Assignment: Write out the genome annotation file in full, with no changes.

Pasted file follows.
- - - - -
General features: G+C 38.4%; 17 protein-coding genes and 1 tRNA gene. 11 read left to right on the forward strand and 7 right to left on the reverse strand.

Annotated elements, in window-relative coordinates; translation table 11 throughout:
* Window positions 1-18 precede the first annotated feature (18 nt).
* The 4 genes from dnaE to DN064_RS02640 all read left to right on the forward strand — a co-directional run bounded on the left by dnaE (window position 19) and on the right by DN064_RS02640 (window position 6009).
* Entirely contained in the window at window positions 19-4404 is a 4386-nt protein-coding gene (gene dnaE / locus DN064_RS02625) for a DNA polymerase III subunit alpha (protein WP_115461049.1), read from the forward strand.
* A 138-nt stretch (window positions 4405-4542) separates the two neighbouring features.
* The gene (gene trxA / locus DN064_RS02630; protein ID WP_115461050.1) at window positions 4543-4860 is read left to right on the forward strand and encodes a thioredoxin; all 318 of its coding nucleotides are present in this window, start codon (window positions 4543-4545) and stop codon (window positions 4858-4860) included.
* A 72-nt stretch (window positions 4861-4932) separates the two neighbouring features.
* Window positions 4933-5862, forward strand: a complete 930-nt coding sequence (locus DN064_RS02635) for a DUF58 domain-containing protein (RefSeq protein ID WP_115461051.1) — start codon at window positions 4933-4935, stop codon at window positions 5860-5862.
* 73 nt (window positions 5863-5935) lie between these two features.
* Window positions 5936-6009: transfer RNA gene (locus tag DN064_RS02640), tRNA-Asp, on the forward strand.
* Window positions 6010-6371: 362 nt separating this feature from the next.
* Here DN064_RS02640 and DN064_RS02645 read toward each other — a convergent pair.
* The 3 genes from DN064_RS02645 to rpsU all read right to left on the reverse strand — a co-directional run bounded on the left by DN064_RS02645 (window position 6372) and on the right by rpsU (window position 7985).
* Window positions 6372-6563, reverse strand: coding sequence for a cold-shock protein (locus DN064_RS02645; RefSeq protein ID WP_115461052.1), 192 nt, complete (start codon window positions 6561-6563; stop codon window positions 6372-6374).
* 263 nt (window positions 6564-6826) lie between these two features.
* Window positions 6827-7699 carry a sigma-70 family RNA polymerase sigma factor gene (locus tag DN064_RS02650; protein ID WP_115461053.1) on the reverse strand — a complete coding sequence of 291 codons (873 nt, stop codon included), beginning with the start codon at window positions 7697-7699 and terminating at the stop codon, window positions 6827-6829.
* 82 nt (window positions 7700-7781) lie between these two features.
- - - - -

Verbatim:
General features: G+C 38.4%; 17 protein-coding genes and 1 tRNA gene. 11 read left to right on the forward strand and 7 right to left on the reverse strand.

Annotated elements, in window-relative coordinates; translation table 11 throughout:
* Window positions 1-18 precede the first annotated feature (18 nt).
* The 4 genes from dnaE to DN064_RS02640 all read left to right on the forward strand — a co-directional run bounded on the left by dnaE (window position 19) and on the right by DN064_RS02640 (window position 6009).
* Entirely contained in the window at window positions 19-4404 is a 4386-nt protein-coding gene (gene dnaE / locus DN064_RS02625) for a DNA polymerase III subunit alpha (protein WP_115461049.1), read from the forward strand.
* A 138-nt stretch (window positions 4405-4542) separates the two neighbouring features.
* The gene (gene trxA / locus DN064_RS02630; protein ID WP_115461050.1) at window positions 4543-4860 is read left to right on the forward strand and encodes a thioredoxin; all 318 of its coding nucleotides are present in this window, start codon (window positions 4543-4545) and stop codon (window positions 4858-4860) included.
* A 72-nt stretch (window positions 4861-4932) separates the two neighbouring features.
* Window positions 4933-5862, forward strand: a complete 930-nt coding sequence (locus DN064_RS02635) for a DUF58 domain-containing protein (RefSeq protein ID WP_115461051.1) — start codon at window positions 4933-4935, stop codon at window positions 5860-5862.
* 73 nt (window positions 5863-5935) lie between these two features.
* Window positions 5936-6009: transfer RNA gene (locus tag DN064_RS02640), tRNA-Asp, on the forward strand.
* Window positions 6010-6371: 362 nt separating this feature from the next.
* Here DN064_RS02640 and DN064_RS02645 read toward each other — a convergent pair.
* The 3 genes from DN064_RS02645 to rpsU all read right to left on the reverse strand — a co-directional run bounded on the left by DN064_RS02645 (window position 6372) and on the right by rpsU (window position 7985).
* Window positions 6372-6563, reverse strand: coding sequence for a cold-shock protein (locus DN064_RS02645; RefSeq protein ID WP_115461052.1), 192 nt, complete (start codon window positions 6561-6563; stop codon window positions 6372-6374).
* 263 nt (window positions 6564-6826) lie between these two features.
* Window positions 6827-7699 carry a sigma-70 family RNA polymerase sigma factor gene (locus tag DN064_RS02650; protein ID WP_115461053.1) on the reverse strand — a complete coding sequence of 291 codons (873 nt, stop codon included), beginning with the start codon at window positions 7697-7699 and terminating at the stop codon, window positions 6827-6829.
* 82 nt (window positions 7700-7781) lie between these two features.